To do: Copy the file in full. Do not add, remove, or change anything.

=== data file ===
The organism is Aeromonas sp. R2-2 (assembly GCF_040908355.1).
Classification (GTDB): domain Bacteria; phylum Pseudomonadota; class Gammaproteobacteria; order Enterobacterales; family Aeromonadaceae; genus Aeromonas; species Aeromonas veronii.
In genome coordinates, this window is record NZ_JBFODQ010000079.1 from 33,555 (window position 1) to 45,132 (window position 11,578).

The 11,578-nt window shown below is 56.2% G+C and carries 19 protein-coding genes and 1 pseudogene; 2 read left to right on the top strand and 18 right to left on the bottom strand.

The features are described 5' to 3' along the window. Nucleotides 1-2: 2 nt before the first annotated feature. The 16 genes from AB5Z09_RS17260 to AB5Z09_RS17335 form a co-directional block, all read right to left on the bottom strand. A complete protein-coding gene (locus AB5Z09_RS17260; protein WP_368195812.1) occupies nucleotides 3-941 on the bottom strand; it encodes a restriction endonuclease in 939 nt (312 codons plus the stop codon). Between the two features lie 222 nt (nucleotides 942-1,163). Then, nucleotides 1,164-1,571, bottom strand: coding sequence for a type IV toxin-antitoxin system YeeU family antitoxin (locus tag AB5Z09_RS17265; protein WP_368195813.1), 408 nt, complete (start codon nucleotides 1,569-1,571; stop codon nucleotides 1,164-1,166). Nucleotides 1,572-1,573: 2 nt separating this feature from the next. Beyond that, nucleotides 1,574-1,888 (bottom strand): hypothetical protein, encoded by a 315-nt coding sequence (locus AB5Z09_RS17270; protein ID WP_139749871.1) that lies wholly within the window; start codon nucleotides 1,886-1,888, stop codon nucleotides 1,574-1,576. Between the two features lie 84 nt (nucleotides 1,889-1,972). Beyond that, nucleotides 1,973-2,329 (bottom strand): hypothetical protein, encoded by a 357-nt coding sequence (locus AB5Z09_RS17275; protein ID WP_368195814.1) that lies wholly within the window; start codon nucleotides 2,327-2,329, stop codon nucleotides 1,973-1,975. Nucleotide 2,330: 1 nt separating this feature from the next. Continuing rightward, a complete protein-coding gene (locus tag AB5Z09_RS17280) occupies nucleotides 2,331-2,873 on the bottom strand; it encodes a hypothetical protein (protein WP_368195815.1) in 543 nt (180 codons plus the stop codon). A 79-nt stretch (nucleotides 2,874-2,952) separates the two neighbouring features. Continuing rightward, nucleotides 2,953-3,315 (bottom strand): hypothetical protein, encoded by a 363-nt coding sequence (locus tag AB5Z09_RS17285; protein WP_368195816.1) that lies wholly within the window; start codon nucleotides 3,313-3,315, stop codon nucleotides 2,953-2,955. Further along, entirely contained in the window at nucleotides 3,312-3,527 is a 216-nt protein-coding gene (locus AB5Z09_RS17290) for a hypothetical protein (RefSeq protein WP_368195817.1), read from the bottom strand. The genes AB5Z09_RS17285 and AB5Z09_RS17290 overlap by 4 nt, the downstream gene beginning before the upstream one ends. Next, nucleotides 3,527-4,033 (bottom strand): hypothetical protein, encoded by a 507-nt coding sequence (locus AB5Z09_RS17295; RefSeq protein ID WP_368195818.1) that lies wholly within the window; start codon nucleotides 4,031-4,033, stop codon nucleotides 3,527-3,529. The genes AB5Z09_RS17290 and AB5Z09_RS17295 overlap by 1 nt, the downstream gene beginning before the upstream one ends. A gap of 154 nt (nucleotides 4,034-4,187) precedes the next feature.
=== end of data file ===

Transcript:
The organism is Aeromonas sp. R2-2 (assembly GCF_040908355.1).
Classification (GTDB): domain Bacteria; phylum Pseudomonadota; class Gammaproteobacteria; order Enterobacterales; family Aeromonadaceae; genus Aeromonas; species Aeromonas veronii.
In genome coordinates, this window is record NZ_JBFODQ010000079.1 from 33,555 (window position 1) to 45,132 (window position 11,578).

The 11,578-nt window shown below is 56.2% G+C and carries 19 protein-coding genes and 1 pseudogene; 2 read left to right on the top strand and 18 right to left on the bottom strand.

The features are described 5' to 3' along the window. Nucleotides 1-2: 2 nt before the first annotated feature. The 16 genes from AB5Z09_RS17260 to AB5Z09_RS17335 form a co-directional block, all read right to left on the bottom strand. A complete protein-coding gene (locus AB5Z09_RS17260; protein WP_368195812.1) occupies nucleotides 3-941 on the bottom strand; it encodes a restriction endonuclease in 939 nt (312 codons plus the stop codon). Between the two features lie 222 nt (nucleotides 942-1,163). Then, nucleotides 1,164-1,571, bottom strand: coding sequence for a type IV toxin-antitoxin system YeeU family antitoxin (locus tag AB5Z09_RS17265; protein WP_368195813.1), 408 nt, complete (start codon nucleotides 1,569-1,571; stop codon nucleotides 1,164-1,166). Nucleotides 1,572-1,573: 2 nt separating this feature from the next. Beyond that, nucleotides 1,574-1,888 (bottom strand): hypothetical protein, encoded by a 315-nt coding sequence (locus AB5Z09_RS17270; protein ID WP_139749871.1) that lies wholly within the window; start codon nucleotides 1,886-1,888, stop codon nucleotides 1,574-1,576. Between the two features lie 84 nt (nucleotides 1,889-1,972). Beyond that, nucleotides 1,973-2,329 (bottom strand): hypothetical protein, encoded by a 357-nt coding sequence (locus AB5Z09_RS17275; protein ID WP_368195814.1) that lies wholly within the window; start codon nucleotides 2,327-2,329, stop codon nucleotides 1,973-1,975. Nucleotide 2,330: 1 nt separating this feature from the next. Continuing rightward, a complete protein-coding gene (locus tag AB5Z09_RS17280) occupies nucleotides 2,331-2,873 on the bottom strand; it encodes a hypothetical protein (protein WP_368195815.1) in 543 nt (180 codons plus the stop codon). A 79-nt stretch (nucleotides 2,874-2,952) separates the two neighbouring features. Continuing rightward, nucleotides 2,953-3,315 (bottom strand): hypothetical protein, encoded by a 363-nt coding sequence (locus tag AB5Z09_RS17285; protein WP_368195816.1) that lies wholly within the window; start codon nucleotides 3,313-3,315, stop codon nucleotides 2,953-2,955. Further along, entirely contained in the window at nucleotides 3,312-3,527 is a 216-nt protein-coding gene (locus AB5Z09_RS17290) for a hypothetical protein (RefSeq protein WP_368195817.1), read from the bottom strand. The genes AB5Z09_RS17285 and AB5Z09_RS17290 overlap by 4 nt, the downstream gene beginning before the upstream one ends. Next, nucleotides 3,527-4,033 (bottom strand): hypothetical protein, encoded by a 507-nt coding sequence (locus AB5Z09_RS17295; RefSeq protein ID WP_368195818.1) that lies wholly within the window; start codon nucleotides 4,031-4,033, stop codon nucleotides 3,527-3,529. The genes AB5Z09_RS17290 and AB5Z09_RS17295 overlap by 1 nt, the downstream gene beginning before the upstream one ends. A gap of 154 nt (nucleotides 4,034-4,187) precedes the next feature.